User Story Mapping helps to assign stories to higher-level epics and thus provide a better overview of the project. This not only helps sort out the backlog, but also simplifies release planning.
Build the right product at the right time – this is one of the central challenges of agile software development.
Product owners, product managers and finally the development teams are confronted with never-ending tasks on a daily basis: Just implement this story! Can we put this feature into the release? Can you do it in this sprint?
Even if the Scrum Master* raises the team to the highest performance level, a poorly managed Product Backlog can jeopardize the success of the project. So how do you get past the product backlog, which is usually a long (hopefully prioritized) list?
Mit einer User Story Map! Wenn einer dieser fünf Gründe auf dein Projekt zutrifft, ist es Zeit für eine Runde User Story Mapping.
What is a User Story Map?
It’s pretty simple: All tickets, issues and tasks are visualized in a big map. The big issues (often called features and epics) go at the top of the map and run from left to right. Below that come smaller tasks (e.g., stories). The columns represent versions or releases.
This way you can easily determine with your team which tasks make sense to fit into which release. One option is to print out or write down all tasks and hang them on a wall; there are also digital solutions for this.
From a long, chaotic list to a clear map
In your product backlog you have more items than lines of code? With luck, the first five stories are in the right order? And what’s at the bottom you don’t even want to look at?
Then it’s time to create transparency and look the backlog in the face: Create a user story map that includes all items from the backlog. No matter how old, no matter how big, put it in!
Your team needs to know what is in the backlog
With luck, your team has an idea of the Sprint Backlog and knows roughly what the other colleagues are working on? Planning and refinement are team tasks and therefore your team should also know what is coming up in the next sprints. Furthermore: What is the idea of the product, the goal of the whole? Are the team members haphazard? If this is the case, get an overview together and use the knowledge of all team members to move the product and the planning forward.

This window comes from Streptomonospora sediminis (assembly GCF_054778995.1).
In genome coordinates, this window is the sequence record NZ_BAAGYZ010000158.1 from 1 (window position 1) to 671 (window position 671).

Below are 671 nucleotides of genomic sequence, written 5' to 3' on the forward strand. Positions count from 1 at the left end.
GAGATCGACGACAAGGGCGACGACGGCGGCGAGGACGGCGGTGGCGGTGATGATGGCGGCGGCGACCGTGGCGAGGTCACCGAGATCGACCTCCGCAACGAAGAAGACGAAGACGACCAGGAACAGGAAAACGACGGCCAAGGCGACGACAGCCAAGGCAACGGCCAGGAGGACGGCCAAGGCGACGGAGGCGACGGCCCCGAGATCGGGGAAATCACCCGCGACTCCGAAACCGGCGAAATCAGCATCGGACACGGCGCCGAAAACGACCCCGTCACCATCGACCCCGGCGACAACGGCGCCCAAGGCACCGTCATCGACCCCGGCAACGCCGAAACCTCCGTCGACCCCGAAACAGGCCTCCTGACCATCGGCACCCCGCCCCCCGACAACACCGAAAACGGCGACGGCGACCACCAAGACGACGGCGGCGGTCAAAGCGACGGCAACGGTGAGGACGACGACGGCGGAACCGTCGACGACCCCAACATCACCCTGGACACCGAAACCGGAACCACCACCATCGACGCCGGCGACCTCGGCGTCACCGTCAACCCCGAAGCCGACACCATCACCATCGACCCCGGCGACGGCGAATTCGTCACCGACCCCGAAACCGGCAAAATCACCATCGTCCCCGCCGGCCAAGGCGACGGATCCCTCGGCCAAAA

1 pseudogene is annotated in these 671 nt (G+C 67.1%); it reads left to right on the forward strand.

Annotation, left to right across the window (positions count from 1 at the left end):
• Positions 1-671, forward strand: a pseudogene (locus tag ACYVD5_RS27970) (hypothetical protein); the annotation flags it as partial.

Your stakeholders don’t understand how the project works
Do the stakeholders put a gun to the head of the product owner and demand releases, updates and features? Or do they just shrug their shoulders in the review because they don’t know what they want?
With a user story map you can show your stakeholders where the project currently stands and what the plan is. What is already done, what is still on the plan, when should what happen? Agile working does not mean working without a plan. Quite the opposite!
Your release planning is based on the lunar calendar
Don’t get distracted now: When the moon is full, it’s Sprint Planning. According to the Scrum Guide, a Sprint lasts 4 weeks (maximum) and so does the lunar cycle, so…
There are actually better methods for smart planning: Use the user story map to create meaningful releases. Discuss with the team the efforts, estimates and think about which stories you can assign to which release.
Everyone works remotely, even your Post-It notes
What can I say after 2 years in the home office? Everything works online. And a lot of things are better! You can connect your issue tracking tool with clever whiteboard tools (e.g. Jira with Miro) or get the right add-on.
Then your user story map is safe from dropped notes, transcription errors and you save yourself work by having everything in one digital place.
So put your feet up, invite your team, and make a User Story Map that will get your project’s heart pumping! But don’t worry: you can always wrap your used gum in those paper Post-Its you still have in the drawer.
Links to book and blogpost:
- Patton, Jeff / Economy, Peter (2015): User Story Mapping – Die Technik für besseres Nutzerverständnis in der agilen Produktentwicklung. Sebastopol (O’Reilly).
- Patton, Jeff (2008): The New User Story Backlog is a Map. https://www.jpattonassociates.com/the-new-backlog/